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Becoming a Tiger: How Baby Animals Learn to Live in the Wild
Synopses & Reviews
It's a jungle out there. And survival is never a given. Somehow, a blind, defenseless tiger kitten must evolve into a deadly, efficient predator; a chimp must learn to distinguish edible plants from lethal poisons; a baby buffalo must be able to pick its mother out of a herd of hundreds. Contrary to common belief, not everything is "hardwired" — or instinctual — in the animal kingdom. Many skills a wild animal needs to thrive, to grow, to be what nature intended, must be developed through play, painstaking teaching, and often treacherous trial and error. The coming-of-age processes of the myriad creatures of plain, forest, ocean, and jungle are truly fascinating and often astonishing natural events.
In Becoming a Tiger, Susan McCarthy, co-author of the critically acclaimed New York Times bestseller When Elephants Weep, offers readers an in-depth look into the amazing ways baby animals learn not only about themselves, but about their world and ours — and how to survive in both. Based on extensive scientific research done in the lab, in controlled "natural" settings, as well as in the wild, her findings provide stunning new insights into the lives and development of Earth's nonhuman inhabitants — not only tigers, but lions, bears, bats, rats, birds, dolphins, whales, apes, elephants, and dozens of other species.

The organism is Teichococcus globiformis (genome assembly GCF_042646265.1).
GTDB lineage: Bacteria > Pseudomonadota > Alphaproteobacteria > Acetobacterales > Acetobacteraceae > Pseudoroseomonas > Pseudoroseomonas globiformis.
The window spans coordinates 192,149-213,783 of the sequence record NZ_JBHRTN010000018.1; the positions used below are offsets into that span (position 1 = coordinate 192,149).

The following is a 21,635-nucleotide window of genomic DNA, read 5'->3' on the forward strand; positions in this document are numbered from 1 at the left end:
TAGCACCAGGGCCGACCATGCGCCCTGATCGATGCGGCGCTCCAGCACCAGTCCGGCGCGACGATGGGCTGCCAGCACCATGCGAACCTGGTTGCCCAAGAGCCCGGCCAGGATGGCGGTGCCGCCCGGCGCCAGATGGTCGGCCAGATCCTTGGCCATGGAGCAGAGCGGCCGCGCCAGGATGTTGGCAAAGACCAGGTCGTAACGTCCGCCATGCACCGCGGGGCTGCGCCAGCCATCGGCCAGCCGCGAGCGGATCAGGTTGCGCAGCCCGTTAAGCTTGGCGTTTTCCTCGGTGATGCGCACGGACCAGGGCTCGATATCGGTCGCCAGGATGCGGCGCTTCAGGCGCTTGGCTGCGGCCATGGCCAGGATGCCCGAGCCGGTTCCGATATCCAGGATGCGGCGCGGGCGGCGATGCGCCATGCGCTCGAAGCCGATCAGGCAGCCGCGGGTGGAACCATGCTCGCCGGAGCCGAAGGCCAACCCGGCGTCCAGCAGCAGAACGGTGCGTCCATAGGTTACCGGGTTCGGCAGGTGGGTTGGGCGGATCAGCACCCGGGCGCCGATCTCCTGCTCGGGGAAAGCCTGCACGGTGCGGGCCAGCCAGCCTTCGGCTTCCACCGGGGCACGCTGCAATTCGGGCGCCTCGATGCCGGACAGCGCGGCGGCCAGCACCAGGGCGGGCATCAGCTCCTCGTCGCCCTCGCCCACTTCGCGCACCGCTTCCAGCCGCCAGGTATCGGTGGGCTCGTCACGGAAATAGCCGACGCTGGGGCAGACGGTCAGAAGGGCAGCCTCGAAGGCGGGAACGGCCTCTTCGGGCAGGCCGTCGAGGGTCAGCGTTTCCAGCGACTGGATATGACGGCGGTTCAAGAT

Sharing stories and discoveries at once captivating, funny, breathtaking, provocative, and heartwarming, Susan McCarthy carries us on a remarkable journey into untamed places, immersing us in the fascinating, complex, and hitherto unimagined societies and cultures of the beasts and birds. Along the way she shines a brilliant new light on subjects scientists, biologists, and zoologists have only begun to explore, revealing startling truths about the behavior, and sometimes humanlike foibles, of creatures great and small.
Warm, informative, and beautifully written, Becoming a Tiger is an enthralling reading experience for animal lovers everywhere. In the transformation tales of playful pups, big-footed cubs, and scrawny chicks becoming deadly hunters, able foragers, and deft nest-builders are valuable and enriching life lessons for members of our own inquisitive, ever-developing species.
From the coauthor of the bestselling "When Elephants Weep" comes a new book that combines science and true stories to explore the way animals discover their worlds, learning what they must know to survive.
About the Author
Susan McCarthy is co-author (with Jeffrey Moussaieff Masson) of the New York Times bestseller When Elephants Weep. She holds degrees in biology and journalism, writes regularly for Salon.com, and has contributed to Best American Science Writing. She lives in San Francisco.
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